Medicare is the federal health insurance program for people age 65 and older, people under age 65 with certain disabilities, and people of all ages with End-Stage Renal Disease or ALS. If you receive Social Security Benefits or Railroad Retirement, you will automatically be enrolled in Medicare starting on the first day of the month you turn 65. If you are under age 65 and disabled, you will be eligible for Medicare after you get disability benefits from Social Security or Railroad Retirement for 24 months. Your Medicare card will be mailed to you about three months before your 65th birthday, or your 25th month of disability benefits.

If you are not getting Social Security or Railroad Retirement benefits, you must enroll in Medicare. Enrollment DOES NOT HAPPEN AUTOMATICALLY. Depending on your work history, you may have to pay a premium to receive Medicare. Also, if you do not enroll in Medicare when you are eligible, you may have to pay a penalty. Different parts of Medicare have different penalties for late enrollment, all of which are substantial.

Parts of Medicare

The different parts of Medicare help cover specific services

Medicare Part A (Inpatient services)

Medicare Part A covers inpatient services in hospitals, skilled nursing facility care, hospice care, and home health care.

The different parts of Medicare help cover specific services

Medicare Part B (Medical Insurance)

Part B covers certain doctors’ services, outpatient care, medical supplies, and preventive services.

Medicare Part C (Medicare Advantage Plans)

A type of Medicare health plan offered by a private company that contracts with Medicare to provide you with all your Part A and Part B benefits. Most Medicare Advantage Plans offer prescription drug coverage. Medicare Advantage Plans include Health Maintenance Organizations, Preferred Provider Organizations, Private Fee-for-Service Plans, Special Needs Plans, and Medicare Medical Savings Account Plans. Plans must cover all medically necessary services that Original Medicare covers. Plans may also offer some extra benefits that Original Medicare doesn’t cover – like vision, hearing, and dental services.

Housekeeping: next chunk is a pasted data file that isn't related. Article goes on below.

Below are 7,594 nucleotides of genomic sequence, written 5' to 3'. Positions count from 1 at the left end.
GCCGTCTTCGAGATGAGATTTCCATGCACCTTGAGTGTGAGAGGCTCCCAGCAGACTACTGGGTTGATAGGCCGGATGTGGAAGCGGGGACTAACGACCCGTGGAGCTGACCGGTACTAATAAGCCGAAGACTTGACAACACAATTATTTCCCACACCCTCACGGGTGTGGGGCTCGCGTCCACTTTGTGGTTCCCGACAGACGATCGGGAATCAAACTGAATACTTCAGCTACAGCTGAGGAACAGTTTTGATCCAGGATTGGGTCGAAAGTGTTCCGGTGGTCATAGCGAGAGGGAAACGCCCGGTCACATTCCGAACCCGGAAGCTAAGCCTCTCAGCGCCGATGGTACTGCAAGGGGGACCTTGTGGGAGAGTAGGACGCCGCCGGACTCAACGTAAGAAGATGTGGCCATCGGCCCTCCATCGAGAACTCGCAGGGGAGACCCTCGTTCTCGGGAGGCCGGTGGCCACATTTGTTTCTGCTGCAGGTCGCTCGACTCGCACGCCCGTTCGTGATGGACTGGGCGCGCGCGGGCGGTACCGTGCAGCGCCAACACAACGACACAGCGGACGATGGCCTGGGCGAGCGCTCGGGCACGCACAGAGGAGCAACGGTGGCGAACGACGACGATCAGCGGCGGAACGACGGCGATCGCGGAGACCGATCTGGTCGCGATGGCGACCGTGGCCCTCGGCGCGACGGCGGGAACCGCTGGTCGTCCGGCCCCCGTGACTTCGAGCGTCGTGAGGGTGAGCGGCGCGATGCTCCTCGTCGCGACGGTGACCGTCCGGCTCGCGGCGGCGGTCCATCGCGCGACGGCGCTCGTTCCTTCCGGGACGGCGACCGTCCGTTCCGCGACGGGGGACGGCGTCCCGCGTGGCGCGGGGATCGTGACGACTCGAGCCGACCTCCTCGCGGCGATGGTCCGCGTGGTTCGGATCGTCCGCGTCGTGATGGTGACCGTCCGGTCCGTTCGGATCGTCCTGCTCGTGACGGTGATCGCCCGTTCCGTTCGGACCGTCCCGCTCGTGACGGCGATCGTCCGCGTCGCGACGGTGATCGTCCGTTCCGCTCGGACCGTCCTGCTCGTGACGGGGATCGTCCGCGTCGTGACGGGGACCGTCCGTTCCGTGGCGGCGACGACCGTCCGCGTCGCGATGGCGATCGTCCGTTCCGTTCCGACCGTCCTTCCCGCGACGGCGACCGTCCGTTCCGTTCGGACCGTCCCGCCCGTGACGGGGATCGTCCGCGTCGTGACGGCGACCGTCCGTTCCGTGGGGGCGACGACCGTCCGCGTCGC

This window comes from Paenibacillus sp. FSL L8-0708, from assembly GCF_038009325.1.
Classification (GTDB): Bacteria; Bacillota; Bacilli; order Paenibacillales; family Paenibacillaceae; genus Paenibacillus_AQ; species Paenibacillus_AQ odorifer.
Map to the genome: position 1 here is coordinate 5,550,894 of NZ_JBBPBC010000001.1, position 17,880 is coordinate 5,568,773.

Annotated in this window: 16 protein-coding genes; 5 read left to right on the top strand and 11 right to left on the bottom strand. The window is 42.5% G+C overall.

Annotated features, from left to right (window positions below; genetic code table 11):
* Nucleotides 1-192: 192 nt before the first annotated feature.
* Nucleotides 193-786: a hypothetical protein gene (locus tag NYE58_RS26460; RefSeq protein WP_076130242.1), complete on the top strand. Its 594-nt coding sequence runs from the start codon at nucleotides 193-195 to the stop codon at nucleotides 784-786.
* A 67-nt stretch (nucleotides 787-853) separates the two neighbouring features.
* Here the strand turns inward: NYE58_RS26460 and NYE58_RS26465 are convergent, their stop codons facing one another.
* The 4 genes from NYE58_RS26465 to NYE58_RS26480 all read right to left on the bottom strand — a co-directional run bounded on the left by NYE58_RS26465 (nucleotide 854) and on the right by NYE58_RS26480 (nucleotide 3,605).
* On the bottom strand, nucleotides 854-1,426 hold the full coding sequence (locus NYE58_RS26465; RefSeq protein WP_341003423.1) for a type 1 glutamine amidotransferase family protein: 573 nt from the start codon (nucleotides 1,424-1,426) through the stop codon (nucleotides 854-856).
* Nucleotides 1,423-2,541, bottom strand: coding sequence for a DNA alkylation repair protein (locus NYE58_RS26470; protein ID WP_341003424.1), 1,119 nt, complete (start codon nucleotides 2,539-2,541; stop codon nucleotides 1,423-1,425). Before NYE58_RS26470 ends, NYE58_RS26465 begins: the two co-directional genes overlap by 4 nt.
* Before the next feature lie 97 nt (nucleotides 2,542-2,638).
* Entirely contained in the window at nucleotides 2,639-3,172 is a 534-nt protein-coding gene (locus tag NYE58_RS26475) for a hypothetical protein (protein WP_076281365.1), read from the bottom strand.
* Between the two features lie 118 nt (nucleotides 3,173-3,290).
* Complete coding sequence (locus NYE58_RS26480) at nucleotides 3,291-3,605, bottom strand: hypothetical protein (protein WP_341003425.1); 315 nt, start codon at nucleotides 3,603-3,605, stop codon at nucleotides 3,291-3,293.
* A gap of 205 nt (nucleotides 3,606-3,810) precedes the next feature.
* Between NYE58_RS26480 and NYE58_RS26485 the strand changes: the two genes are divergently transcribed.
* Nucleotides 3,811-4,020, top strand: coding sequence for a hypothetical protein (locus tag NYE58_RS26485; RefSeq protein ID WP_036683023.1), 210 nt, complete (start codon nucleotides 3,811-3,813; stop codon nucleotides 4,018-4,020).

Supplemental coverage

Medicare Supplement Insurance (Medigap) is extra insurance you can buy from a private insurance company to help pay your share of costs in Original Medicare. Most Medigap policies do not have drug coverage so you would need to take out a “Stand Alone” drug plan.

You get a 6 month “Medigap Open Enrollment” period, which starts the first month you have Medicare Part B and you’re 65 or older. During this time, you can enroll in any Medigap policy and the insurance company can’t deny you coverage due to pre-existing health problems. After this period, you may not be able to buy a Medigap policy, or it may cost more. Your Medigap Open Enrollment Period is a one-time enrollment.  It doesn’t repeat every year, like the Medicare Open Enrollment Period.

Medicare Part D (Prescription Drug Coverage)

Part D adds prescription drug coverage to Original Medicare, some Medicare Cost Plans, some Medicare Private-Fee-for-Service Plans, and Medicare Medical Savings Account Plans. These plans are offered by insurance companies and other private companies approved by Medicare. Medicare Advantage Plans may also offer prescription drug coverage that follows the same rules as Medicare Prescription Drug Plans.